Interview With Jean-Simon Bégin From Canada

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Jean-Simon Bégin

Jean-Simon Bégin remains one of the major contributors to photography that wants to make a difference, with images under his lens being pursued by collectors.

Interview With The 2022 London Photography Awards Winner – Jean-Simon Bégin

1Can you introduce yourself and talk about how you got into photography?
I am a professional painter and wildlife photographer from Quebec City. Active in these two disciplines for more than 15 years, I participated in some 50 solo and group exhibitions and has received some 40 awards in Canada and internationally. To date, more than 1000 paintings and photography bearing my signature have been acquired from collectors. A permanent artist with two renowned Quebec gallery owners for several years, I inaugurate my own studio-gallery in 2019. The same year, I founded a publishing house, Ookpik, to publish my first book of photographic art, Contemplation. With my work, Jean-Simon Bégin tries to make people aware of the fragility of biodiversity and the importance of saving it.
2Where did you study photography?
I studied graphic design at the Cégep de Saint-for and took a few photography courses during this period. However, I learned photography by myself at the age of 12.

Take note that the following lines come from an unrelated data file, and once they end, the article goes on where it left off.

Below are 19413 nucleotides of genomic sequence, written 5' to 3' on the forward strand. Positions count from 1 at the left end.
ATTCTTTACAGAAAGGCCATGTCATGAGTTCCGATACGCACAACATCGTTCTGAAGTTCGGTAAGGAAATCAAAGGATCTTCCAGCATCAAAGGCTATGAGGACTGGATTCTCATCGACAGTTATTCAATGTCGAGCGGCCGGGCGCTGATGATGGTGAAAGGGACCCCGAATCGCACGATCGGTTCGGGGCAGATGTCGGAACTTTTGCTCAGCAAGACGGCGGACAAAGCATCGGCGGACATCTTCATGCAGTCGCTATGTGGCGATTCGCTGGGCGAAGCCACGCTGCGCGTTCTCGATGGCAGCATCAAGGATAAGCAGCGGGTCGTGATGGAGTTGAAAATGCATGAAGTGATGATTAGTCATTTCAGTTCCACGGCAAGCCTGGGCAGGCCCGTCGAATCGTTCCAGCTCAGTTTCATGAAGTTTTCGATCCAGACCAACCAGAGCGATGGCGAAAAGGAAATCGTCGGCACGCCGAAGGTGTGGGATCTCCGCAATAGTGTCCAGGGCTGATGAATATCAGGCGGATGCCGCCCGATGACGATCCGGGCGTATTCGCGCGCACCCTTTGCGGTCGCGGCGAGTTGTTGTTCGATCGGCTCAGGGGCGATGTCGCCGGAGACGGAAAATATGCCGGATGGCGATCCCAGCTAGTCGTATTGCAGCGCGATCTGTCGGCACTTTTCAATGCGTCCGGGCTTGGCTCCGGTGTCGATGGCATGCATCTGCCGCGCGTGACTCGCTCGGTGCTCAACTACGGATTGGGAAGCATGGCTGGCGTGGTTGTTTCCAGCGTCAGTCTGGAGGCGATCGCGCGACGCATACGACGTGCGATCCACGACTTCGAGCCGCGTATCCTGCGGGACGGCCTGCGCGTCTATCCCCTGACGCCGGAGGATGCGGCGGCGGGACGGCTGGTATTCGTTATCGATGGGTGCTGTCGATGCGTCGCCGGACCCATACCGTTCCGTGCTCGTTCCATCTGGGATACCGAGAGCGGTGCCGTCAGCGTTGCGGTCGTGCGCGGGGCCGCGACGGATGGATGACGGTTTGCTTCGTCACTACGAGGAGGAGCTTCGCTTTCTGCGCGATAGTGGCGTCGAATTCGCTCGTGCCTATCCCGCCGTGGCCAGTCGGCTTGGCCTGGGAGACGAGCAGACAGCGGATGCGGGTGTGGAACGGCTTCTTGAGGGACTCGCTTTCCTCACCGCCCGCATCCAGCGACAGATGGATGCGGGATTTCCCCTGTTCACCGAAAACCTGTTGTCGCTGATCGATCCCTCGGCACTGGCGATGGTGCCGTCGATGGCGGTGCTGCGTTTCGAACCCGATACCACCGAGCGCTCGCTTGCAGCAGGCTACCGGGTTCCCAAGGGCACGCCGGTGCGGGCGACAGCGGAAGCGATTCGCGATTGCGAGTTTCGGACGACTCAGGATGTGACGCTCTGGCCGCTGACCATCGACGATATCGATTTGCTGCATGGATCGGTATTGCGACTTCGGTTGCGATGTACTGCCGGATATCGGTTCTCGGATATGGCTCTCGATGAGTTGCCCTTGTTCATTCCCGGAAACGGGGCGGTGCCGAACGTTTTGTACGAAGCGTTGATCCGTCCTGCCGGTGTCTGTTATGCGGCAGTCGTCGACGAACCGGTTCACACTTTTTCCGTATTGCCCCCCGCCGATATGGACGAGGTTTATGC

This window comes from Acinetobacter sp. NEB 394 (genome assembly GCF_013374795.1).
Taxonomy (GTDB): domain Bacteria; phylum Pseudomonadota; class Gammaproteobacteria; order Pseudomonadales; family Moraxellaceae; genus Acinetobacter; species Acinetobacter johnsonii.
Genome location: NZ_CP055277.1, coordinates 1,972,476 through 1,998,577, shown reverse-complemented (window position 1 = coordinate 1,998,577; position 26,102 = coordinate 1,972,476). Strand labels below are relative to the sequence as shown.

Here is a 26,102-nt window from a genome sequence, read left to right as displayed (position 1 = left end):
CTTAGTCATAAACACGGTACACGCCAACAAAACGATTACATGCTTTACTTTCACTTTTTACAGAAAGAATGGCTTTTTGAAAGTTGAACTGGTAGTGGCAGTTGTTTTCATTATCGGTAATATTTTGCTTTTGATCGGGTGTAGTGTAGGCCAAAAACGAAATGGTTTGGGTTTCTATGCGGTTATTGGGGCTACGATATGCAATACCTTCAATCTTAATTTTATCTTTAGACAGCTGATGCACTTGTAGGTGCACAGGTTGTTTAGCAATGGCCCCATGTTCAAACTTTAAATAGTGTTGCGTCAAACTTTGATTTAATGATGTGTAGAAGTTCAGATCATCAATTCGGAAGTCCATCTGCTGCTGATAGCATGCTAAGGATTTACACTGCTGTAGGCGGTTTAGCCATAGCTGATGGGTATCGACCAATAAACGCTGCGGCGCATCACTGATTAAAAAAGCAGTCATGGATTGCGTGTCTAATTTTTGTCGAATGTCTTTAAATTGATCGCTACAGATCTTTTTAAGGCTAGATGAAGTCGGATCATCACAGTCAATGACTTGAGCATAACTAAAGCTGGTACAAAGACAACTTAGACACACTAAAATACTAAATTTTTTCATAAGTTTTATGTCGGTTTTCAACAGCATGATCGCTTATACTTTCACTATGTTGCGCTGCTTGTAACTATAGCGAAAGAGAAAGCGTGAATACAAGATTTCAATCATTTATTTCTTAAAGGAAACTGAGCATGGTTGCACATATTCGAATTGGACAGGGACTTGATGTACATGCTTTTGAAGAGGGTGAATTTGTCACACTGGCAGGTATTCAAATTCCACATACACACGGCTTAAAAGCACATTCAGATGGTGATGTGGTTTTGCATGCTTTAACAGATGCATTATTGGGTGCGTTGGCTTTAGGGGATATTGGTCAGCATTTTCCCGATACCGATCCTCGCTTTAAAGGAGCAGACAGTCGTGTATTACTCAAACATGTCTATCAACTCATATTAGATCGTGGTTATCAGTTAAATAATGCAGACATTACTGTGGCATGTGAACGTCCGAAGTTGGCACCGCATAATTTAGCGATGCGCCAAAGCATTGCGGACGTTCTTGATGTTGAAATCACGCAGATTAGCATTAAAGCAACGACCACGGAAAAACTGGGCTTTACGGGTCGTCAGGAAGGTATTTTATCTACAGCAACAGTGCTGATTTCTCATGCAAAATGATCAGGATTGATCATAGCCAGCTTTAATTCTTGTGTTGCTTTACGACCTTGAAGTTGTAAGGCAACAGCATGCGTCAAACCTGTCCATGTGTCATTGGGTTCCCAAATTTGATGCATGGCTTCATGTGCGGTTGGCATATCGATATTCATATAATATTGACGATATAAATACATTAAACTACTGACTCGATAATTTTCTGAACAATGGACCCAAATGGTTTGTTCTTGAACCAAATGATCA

3Do you remember your first shot? What was it?
I don't remember exactly my first photograph because I was very young. I do remember one of my first pictures of a duck in flight when I had in my hand one of the first digital cameras. The picture is not spectacular but for a 12 years old boy it was an achievement.
4What equipment do you use?
I have always used Canon cameras. I can't say it's a choice since I was very young when I started with this company. However, I have always evolved with their products and I am very satisfied. Most of the time I use a 600mm F4 lens.
5What do you hope to achieve?
One of my biggest goals in life is to be considered one of the best wildlife photographers in the world. With this notoriety I will be able to have an important influence to protect the wildlife. I want to leave something behind me. I want to participate in the collective effort for protecting what is remaining of the wilderness.
6What compliment inspired/touched you the most?
People who can't travel in nature because of their health conditions and who write to me to say thank you for making them travel really touch me. Part of my job is to make visible what is not visible. I am the eyes of those who can't go on an adventure.
7What inspires your unique storytelling?
I make a lot of effort to look for the animals that we see less often. That's why I think my images are very strong. I like to think that my work can contribute to unveil the less visible beauties of our nature. I also think that a strong image necessarily comes from a strong adventure.
8What THREE (3) words describe your photography style?
I would say: Contemplation, Fragility and Hope
9Congratulations! As the winner of the London Photography Awards, what does it mean for you and your team to receive this distinction?
I put a lot of emphasis on awards and recognition because I believe that peer recognition is an important part of a career. By winning several awards, one can build a solid reputation and have a strong
10Can you explain a bit about the winning work you entered into the 2022 London Photography Awards, and why you chose to enter this project?